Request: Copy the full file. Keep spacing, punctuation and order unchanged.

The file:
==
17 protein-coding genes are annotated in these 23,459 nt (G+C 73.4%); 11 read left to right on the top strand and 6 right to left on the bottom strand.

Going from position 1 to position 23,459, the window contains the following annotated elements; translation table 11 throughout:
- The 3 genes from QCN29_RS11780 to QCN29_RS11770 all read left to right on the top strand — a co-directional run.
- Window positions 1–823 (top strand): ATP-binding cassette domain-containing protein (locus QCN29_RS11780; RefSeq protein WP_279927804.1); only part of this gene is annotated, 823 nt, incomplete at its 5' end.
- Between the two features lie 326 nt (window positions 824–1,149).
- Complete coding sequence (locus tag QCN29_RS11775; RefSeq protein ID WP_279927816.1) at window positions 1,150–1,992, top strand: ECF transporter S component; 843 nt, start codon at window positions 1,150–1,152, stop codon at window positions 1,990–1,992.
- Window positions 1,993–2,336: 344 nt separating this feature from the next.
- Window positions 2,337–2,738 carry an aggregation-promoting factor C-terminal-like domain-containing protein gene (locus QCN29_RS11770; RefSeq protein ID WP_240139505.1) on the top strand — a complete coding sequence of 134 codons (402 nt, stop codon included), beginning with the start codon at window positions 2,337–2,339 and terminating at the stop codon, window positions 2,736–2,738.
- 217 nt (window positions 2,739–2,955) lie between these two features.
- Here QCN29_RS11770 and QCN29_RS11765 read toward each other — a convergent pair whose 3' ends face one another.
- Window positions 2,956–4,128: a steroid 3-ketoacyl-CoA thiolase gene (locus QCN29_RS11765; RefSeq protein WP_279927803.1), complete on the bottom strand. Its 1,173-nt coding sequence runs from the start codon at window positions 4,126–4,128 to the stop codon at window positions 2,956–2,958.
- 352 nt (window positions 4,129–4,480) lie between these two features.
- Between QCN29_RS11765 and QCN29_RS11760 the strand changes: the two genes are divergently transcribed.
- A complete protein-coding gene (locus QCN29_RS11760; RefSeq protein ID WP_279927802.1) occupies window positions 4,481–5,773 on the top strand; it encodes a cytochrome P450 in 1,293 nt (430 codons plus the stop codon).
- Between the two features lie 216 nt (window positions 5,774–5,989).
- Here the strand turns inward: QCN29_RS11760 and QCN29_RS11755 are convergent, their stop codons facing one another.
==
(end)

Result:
17 protein-coding genes are annotated in these 23,459 nt (G+C 73.4%); 11 read left to right on the top strand and 6 right to left on the bottom strand.

Going from position 1 to position 23,459, the window contains the following annotated elements; translation table 11 throughout:
- The 3 genes from QCN29_RS11780 to QCN29_RS11770 all read left to right on the top strand — a co-directional run.
- Window positions 1–823 (top strand): ATP-binding cassette domain-containing protein (locus QCN29_RS11780; RefSeq protein WP_279927804.1); only part of this gene is annotated, 823 nt, incomplete at its 5' end.
- Between the two features lie 326 nt (window positions 824–1,149).
- Complete coding sequence (locus tag QCN29_RS11775; RefSeq protein ID WP_279927816.1) at window positions 1,150–1,992, top strand: ECF transporter S component; 843 nt, start codon at window positions 1,150–1,152, stop codon at window positions 1,990–1,992.
- Window positions 1,993–2,336: 344 nt separating this feature from the next.
- Window positions 2,337–2,738 carry an aggregation-promoting factor C-terminal-like domain-containing protein gene (locus QCN29_RS11770; RefSeq protein ID WP_240139505.1) on the top strand — a complete coding sequence of 134 codons (402 nt, stop codon included), beginning with the start codon at window positions 2,337–2,339 and terminating at the stop codon, window positions 2,736–2,738.
- 217 nt (window positions 2,739–2,955) lie between these two features.
- Here QCN29_RS11770 and QCN29_RS11765 read toward each other — a convergent pair whose 3' ends face one another.
- Window positions 2,956–4,128: a steroid 3-ketoacyl-CoA thiolase gene (locus QCN29_RS11765; RefSeq protein WP_279927803.1), complete on the bottom strand. Its 1,173-nt coding sequence runs from the start codon at window positions 4,126–4,128 to the stop codon at window positions 2,956–2,958.
- 352 nt (window positions 4,129–4,480) lie between these two features.
- Between QCN29_RS11765 and QCN29_RS11760 the strand changes: the two genes are divergently transcribed.
- A complete protein-coding gene (locus QCN29_RS11760; RefSeq protein ID WP_279927802.1) occupies window positions 4,481–5,773 on the top strand; it encodes a cytochrome P450 in 1,293 nt (430 codons plus the stop codon).
- Between the two features lie 216 nt (window positions 5,774–5,989).
- Here the strand turns inward: QCN29_RS11760 and QCN29_RS11755 are convergent, their stop codons facing one another.